But the truth is, renewable energy is much cleaner and much less harmful than the current alternative of coal, oil and gas. And EVs are much cleaner than ICE vehicles. So energy and transportation can be transformed with the means we have on hand right now. And there are ways (more difficult, less comprehensive) of transforming other carbon sectors - construction, industry, plant and animal agriculture. It is impossible to maintain current lavish lifestyles, not to mention provision of these lifestyles globally, while achieving carbon neutrality in short order. But it is possible to achieve a 50% reduction relatively quickly. And afforestation can do a lot as well. Some savings will come by eliminating the huge fossil fuel sector itself - prospecting, drilling, mining, transporting, refining, distributing. And good riddance.

So the truth is, the situation we are in is a much bigger mess than the situation where parts of the economy are transformed towards carbon neutrality, even if that is not a full solution for humanity's problems.

Arctic sea ice / Re: When will the Arctic Go Ice Free?
« on: December 03, 2019, 09:26:42 AM »
Has anyone proposed a mechanism for the sudden acceleration then return to prior trend ?

As far as I know, nobody has come up with a good explanation for the big dip, nor for the slippery slope. Which perhaps tells us how little we know about what's going on up there!


I haven’t marshaled the plots and data to show it, so take this as my guesstimate as to cause rather than as a rigorous argument.

I think several factors are involved.

First, extent as it is defined is a crude tool ill suited to assessing the ice condition as we enter the terminal phase of the meltout of the Arctic Ocean. It’s original intent was to smooth the edge measures of the melting sheet. The difference in using a wide array of assumptions about the area of ice in a measured surface area to count as 100% ice wasn’t particularly impactful or important. Now that the central arctic is breaking up each year that no longer holds true.

Second, beginning about 2004 the annual melting of the arctic ice began to seriously involve the central arctic. By 2007 it was basin wide.

Third, as the melt has progressed, the sheet has progressively thinned. This exposes more and more ice area to breakup into smaller chunks with more ocean between them.

Fourth, fifth, sixth, seventh ... the mixing of the near ice sea under the ice became greater exposing the ice to warmer more saline waters; the fluxes of fresh water driving the great oceanic current began to collapse which greatly shifted the oceanic movements; the atmosphere began to destabilize introducing several new wrinkles into the ice dynamics; masking effects of ponding declined as the unit areas of intact ice segments became smaller  ...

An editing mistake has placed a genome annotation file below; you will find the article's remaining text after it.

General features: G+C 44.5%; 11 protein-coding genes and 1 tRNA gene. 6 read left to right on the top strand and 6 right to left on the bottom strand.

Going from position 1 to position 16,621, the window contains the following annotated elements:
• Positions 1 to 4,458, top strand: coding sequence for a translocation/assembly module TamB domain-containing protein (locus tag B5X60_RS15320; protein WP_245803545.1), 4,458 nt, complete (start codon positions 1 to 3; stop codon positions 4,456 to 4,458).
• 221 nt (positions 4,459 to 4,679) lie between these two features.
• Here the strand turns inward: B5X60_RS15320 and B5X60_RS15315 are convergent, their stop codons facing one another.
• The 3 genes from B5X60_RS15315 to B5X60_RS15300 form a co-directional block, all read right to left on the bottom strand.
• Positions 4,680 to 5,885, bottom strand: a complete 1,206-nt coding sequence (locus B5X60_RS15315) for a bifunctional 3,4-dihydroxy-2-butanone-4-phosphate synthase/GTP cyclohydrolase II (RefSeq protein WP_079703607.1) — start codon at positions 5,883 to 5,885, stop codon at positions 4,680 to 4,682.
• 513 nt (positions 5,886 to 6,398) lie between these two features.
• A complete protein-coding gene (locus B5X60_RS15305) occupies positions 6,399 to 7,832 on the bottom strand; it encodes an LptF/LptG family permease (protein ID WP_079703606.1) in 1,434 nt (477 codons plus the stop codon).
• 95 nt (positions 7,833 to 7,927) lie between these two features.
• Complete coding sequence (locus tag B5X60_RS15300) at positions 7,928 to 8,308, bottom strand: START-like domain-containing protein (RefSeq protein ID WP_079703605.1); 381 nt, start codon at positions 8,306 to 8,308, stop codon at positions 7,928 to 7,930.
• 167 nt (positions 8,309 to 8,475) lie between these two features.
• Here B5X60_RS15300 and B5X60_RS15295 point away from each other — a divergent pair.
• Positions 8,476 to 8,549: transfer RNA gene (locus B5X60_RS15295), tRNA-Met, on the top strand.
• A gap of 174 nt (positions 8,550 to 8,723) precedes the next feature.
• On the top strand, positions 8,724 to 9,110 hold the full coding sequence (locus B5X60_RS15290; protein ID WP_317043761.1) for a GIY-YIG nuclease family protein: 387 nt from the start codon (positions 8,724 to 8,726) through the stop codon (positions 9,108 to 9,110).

I suspect that several key factors came into play. The ice area (not extent) became more volatile annually as the initial area subject to melt declined, and with it the annual minimum areas. This exposed the ice to greater variability in ice area subject to all of the melt processes. That then allowed a shattering of the sheet. It is/was almost inevitable that at some point the 15% ice cover definition for extent would be breached over large areas of shattered ice sheet. This would give the false impression of a sudden decline in extent, not matched by a sudden decline in area. In truth what it reveals is the inadequacy of extent being used as a surrogate for ice condition.

Ice area suffers a similar flaw. The ice has thickness. When the ice thickness falls below a critical threshold, the ice area may likewise suffer great variation and sudden drops. We seem to be seeing the first of these in the past decade. I wonder how much longer we have until the second shows up.

I suspect that we shall soon have answers to those questions. And that when we do that they will be meaningless, as the September minimum will have seemingly suddenly reached near zero.


Arctic sea ice / Re: "Stupid" Questions :o
« on: November 25, 2019, 12:00:17 AM »
1. Not doing a cost/benefit analysts is insane and of low morality, and

What about a cost-benefit analysis that underestimates the cost of not doing anything and overestimate the cost of doing something? What is the morality of such an analysis?

2. We don't want to promote a cure that is worse than the disease, and

The disease if left untreated is fatal. The cure, if done right leads to a better quality of life for everyone.